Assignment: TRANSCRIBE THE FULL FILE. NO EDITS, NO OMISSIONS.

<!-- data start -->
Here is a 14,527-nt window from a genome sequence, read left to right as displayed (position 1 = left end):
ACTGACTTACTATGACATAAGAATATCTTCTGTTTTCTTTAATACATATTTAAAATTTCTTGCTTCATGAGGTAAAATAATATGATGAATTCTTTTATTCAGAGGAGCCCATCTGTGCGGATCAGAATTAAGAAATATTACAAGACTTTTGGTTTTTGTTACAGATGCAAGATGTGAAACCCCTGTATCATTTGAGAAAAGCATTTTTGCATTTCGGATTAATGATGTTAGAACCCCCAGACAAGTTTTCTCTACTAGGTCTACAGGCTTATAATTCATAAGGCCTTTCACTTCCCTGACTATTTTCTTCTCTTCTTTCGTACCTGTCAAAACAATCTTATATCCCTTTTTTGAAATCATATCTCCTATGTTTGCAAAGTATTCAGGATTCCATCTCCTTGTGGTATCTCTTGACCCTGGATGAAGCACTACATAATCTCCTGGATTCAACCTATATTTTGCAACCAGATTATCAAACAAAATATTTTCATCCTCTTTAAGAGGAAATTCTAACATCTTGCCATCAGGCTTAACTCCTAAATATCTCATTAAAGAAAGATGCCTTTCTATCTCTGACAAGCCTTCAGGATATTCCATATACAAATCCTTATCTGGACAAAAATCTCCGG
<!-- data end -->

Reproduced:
Here is a 14,527-nt window from a genome sequence, read left to right as displayed (position 1 = left end):
ACTGACTTACTATGACATAAGAATATCTTCTGTTTTCTTTAATACATATTTAAAATTTCTTGCTTCATGAGGTAAAATAATATGATGAATTCTTTTATTCAGAGGAGCCCATCTGTGCGGATCAGAATTAAGAAATATTACAAGACTTTTGGTTTTTGTTACAGATGCAAGATGTGAAACCCCTGTATCATTTGAGAAAAGCATTTTTGCATTTCGGATTAATGATGTTAGAACCCCCAGACAAGTTTTCTCTACTAGGTCTACAGGCTTATAATTCATAAGGCCTTTCACTTCCCTGACTATTTTCTTCTCTTCTTTCGTACCTGTCAAAACAATCTTATATCCCTTTTTTGAAATCATATCTCCTATGTTTGCAAAGTATTCAGGATTCCATCTCCTTGTGGTATCTCTTGACCCTGGATGAAGCACTACATAATCTCCTGGATTCAACCTATATTTTGCAACCAGATTATCAAACAAAATATTTTCATCCTCTTTAAGAGGAAATTCTAACATCTTGCCATCAGGCTTAACTCCTAAATATCTCATTAAAGAAAGATGCCTTTCTATCTCTGACAAGCCTTCAGGATATTCCATATACAAATCCTTATCTGGACAAAAATCTCCGG